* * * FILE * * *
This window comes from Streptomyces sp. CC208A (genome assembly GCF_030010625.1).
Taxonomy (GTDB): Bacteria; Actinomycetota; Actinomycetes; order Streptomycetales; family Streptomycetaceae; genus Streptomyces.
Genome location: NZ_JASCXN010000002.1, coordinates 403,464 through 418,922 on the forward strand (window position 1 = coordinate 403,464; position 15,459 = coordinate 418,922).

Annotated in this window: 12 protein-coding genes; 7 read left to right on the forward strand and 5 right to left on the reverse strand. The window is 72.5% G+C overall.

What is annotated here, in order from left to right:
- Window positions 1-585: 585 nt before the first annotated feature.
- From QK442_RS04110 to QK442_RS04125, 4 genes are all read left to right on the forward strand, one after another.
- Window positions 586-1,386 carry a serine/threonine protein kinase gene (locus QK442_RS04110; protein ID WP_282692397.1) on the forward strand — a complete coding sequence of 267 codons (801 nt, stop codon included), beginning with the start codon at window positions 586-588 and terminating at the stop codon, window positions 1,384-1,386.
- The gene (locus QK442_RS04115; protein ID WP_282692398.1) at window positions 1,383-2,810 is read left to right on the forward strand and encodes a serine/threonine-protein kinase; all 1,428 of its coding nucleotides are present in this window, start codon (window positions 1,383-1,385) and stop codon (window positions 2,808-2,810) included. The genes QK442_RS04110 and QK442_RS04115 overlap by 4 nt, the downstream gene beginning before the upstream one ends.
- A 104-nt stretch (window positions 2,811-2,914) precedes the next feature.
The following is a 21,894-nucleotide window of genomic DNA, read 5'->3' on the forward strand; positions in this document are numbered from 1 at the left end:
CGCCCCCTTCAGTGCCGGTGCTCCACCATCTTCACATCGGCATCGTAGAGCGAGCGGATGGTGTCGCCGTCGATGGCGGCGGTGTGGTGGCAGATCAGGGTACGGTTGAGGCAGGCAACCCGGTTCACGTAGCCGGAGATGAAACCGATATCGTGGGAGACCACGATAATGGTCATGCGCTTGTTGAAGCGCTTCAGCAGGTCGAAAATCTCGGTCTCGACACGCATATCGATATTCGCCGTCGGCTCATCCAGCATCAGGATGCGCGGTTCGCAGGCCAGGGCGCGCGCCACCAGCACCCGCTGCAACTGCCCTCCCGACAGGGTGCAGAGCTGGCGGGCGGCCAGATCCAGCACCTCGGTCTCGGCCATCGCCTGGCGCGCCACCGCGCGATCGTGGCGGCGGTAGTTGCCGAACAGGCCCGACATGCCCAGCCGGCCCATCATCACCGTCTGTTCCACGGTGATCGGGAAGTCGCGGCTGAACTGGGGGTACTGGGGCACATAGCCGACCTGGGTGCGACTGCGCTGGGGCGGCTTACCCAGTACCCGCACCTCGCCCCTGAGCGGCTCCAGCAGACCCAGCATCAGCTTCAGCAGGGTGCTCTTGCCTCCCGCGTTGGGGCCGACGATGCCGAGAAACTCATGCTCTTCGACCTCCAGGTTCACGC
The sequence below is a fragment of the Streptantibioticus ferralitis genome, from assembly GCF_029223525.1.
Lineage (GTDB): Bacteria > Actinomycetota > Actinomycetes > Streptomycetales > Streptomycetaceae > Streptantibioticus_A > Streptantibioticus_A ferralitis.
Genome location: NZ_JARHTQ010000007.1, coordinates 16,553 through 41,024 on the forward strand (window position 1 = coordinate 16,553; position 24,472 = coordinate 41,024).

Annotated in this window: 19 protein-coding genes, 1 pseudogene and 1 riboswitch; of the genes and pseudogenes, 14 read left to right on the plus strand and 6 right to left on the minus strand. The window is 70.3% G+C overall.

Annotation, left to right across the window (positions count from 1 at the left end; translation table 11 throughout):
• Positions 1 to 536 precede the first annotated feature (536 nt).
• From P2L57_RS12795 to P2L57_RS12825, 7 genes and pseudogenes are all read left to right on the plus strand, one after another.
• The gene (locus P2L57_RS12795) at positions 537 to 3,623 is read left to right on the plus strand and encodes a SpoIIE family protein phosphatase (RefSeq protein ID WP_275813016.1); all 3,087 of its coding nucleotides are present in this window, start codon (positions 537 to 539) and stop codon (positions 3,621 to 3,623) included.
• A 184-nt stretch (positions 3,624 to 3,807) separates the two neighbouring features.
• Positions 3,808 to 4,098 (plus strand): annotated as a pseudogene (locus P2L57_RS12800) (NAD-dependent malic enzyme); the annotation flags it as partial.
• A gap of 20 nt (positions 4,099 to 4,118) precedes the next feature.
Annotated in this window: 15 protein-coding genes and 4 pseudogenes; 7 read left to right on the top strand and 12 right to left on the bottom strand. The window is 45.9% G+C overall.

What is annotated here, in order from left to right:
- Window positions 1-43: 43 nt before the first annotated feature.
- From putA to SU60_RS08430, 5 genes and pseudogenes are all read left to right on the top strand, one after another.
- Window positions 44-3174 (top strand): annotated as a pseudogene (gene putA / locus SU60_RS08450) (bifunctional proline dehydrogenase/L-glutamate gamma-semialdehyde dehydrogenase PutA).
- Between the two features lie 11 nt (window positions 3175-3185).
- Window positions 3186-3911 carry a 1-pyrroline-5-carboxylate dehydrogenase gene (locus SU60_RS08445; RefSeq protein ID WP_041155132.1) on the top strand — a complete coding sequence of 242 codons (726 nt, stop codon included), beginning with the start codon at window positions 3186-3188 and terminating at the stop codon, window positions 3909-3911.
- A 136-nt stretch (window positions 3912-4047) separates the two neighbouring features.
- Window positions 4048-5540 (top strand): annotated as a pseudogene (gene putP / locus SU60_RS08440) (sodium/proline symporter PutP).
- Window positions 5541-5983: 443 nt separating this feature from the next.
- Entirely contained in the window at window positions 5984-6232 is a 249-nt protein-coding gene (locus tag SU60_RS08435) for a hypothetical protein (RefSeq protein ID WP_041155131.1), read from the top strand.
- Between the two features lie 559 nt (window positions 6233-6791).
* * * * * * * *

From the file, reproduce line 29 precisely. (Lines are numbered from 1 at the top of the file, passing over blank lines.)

- Between the two features lie 11 nt (window positions 3175-3185).